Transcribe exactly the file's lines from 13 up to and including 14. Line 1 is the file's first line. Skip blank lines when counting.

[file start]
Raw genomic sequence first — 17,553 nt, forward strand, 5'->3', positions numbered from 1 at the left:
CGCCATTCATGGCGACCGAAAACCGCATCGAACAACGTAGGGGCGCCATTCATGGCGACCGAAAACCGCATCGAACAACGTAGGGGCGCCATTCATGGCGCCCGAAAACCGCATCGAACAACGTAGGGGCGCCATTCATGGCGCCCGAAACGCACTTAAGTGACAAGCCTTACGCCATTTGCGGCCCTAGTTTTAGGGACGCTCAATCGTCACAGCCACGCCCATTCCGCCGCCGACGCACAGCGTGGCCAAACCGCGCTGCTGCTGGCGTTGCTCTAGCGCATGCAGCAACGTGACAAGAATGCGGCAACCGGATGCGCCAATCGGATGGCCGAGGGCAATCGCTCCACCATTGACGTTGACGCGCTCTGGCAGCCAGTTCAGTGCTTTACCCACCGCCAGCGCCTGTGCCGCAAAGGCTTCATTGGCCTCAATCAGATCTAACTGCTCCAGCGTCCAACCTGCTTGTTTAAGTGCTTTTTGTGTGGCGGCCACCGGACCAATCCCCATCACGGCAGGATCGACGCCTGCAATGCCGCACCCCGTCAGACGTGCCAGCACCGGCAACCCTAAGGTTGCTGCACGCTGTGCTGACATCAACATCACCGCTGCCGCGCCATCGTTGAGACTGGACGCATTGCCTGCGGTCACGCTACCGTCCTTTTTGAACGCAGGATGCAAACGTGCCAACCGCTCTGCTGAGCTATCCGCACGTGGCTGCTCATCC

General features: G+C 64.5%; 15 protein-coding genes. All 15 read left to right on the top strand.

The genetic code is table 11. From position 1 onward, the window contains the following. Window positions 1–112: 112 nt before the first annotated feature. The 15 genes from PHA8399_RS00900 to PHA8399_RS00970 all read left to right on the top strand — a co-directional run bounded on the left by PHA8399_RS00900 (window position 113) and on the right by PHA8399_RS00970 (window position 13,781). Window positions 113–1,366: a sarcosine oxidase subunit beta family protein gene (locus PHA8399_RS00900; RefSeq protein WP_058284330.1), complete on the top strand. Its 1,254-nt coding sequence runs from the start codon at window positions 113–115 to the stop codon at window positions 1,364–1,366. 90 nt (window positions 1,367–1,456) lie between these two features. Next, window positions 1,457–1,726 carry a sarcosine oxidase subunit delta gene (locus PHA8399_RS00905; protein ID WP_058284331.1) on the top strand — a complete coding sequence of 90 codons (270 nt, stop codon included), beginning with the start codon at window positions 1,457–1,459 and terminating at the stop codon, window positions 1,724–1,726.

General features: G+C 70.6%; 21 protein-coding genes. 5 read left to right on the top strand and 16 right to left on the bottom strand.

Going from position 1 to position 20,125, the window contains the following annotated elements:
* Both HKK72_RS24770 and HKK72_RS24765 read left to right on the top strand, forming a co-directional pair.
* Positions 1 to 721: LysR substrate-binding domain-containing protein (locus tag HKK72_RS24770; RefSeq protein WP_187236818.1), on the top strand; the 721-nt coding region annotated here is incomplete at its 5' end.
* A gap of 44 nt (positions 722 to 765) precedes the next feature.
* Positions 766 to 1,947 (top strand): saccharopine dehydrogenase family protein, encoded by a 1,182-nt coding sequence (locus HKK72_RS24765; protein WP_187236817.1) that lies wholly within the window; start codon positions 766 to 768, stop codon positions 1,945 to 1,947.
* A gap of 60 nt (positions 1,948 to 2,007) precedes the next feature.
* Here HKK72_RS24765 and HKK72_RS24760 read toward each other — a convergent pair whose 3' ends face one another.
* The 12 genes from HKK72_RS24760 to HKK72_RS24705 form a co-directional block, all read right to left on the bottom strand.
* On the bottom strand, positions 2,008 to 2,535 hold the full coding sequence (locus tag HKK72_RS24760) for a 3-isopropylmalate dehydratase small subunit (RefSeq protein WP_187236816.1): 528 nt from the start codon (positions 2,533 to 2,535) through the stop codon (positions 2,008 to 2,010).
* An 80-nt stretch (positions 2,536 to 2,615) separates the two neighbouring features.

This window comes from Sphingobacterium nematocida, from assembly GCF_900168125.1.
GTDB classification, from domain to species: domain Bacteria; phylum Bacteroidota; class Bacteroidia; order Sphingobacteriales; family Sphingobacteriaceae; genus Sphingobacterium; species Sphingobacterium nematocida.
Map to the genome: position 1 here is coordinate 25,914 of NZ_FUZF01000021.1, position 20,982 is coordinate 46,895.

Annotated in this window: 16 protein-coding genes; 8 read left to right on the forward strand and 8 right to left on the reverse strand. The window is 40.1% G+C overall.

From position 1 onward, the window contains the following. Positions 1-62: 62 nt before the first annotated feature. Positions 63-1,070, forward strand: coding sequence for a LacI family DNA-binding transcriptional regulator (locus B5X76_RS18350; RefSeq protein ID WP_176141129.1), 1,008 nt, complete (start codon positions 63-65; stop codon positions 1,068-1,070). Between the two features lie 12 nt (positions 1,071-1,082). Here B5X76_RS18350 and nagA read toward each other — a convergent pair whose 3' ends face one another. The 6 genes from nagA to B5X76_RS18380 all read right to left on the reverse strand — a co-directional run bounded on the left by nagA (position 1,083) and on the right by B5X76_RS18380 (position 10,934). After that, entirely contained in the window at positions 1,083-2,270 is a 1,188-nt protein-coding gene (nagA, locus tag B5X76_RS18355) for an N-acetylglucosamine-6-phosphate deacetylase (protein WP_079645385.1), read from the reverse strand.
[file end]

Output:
* The 12 genes from HKK72_RS24760 to HKK72_RS24705 form a co-directional block, all read right to left on the bottom strand.
* On the bottom strand, positions 2,008 to 2,535 hold the full coding sequence (locus tag HKK72_RS24760) for a 3-isopropylmalate dehydratase small subunit (RefSeq protein WP_187236816.1): 528 nt from the start codon (positions 2,533 to 2,535) through the stop codon (positions 2,008 to 2,010).